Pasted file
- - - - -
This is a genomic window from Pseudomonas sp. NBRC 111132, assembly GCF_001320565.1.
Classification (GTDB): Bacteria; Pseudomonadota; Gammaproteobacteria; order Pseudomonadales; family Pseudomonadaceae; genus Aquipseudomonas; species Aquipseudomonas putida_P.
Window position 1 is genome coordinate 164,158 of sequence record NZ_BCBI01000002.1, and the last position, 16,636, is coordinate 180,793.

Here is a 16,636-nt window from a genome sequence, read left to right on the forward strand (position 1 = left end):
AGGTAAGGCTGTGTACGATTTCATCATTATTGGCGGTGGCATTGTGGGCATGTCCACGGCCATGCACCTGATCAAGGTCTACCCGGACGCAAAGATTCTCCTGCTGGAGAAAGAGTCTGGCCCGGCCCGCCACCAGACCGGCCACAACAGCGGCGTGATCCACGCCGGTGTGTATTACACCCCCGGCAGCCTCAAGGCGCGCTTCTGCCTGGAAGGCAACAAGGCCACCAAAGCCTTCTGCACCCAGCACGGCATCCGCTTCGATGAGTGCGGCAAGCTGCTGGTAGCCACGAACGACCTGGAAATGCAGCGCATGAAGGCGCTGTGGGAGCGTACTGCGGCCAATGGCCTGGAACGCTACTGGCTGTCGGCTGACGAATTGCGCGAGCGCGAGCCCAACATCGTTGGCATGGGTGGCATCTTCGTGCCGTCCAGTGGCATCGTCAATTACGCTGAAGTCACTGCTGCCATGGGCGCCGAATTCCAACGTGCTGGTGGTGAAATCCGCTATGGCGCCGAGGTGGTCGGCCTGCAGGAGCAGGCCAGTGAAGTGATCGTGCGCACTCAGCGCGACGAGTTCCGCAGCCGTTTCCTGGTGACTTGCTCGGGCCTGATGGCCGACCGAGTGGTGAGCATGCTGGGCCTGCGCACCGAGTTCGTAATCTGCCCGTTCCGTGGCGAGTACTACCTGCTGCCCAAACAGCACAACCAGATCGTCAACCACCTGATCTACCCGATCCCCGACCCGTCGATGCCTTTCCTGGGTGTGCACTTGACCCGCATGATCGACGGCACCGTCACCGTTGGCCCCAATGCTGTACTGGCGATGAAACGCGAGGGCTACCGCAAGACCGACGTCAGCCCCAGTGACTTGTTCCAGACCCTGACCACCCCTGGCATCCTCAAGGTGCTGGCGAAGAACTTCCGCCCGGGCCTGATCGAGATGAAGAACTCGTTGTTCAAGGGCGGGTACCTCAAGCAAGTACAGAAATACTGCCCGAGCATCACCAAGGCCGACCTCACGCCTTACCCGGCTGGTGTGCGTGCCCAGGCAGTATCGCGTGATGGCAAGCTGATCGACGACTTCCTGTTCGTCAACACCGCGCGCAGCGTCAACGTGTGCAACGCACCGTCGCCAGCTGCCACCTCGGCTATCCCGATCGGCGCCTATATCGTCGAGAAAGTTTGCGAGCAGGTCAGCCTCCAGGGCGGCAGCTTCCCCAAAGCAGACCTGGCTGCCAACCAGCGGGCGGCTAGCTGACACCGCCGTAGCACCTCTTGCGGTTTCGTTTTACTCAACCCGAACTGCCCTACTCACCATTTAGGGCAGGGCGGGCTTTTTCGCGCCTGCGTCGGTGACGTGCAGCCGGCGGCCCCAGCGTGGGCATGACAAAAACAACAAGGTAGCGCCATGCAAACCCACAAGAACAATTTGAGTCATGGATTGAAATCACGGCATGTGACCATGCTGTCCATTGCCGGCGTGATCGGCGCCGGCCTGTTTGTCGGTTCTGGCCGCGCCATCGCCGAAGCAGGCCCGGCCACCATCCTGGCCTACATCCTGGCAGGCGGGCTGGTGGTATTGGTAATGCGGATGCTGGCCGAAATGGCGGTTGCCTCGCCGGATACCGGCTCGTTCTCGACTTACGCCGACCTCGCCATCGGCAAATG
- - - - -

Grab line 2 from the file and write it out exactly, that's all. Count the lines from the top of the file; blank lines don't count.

Classification (GTDB): Bacteria; Pseudomonadota; Gammaproteobacteria; order Pseudomonadales; family Pseudomonadaceae; genus Aquipseudomonas; species Aquipseudomonas putida_P.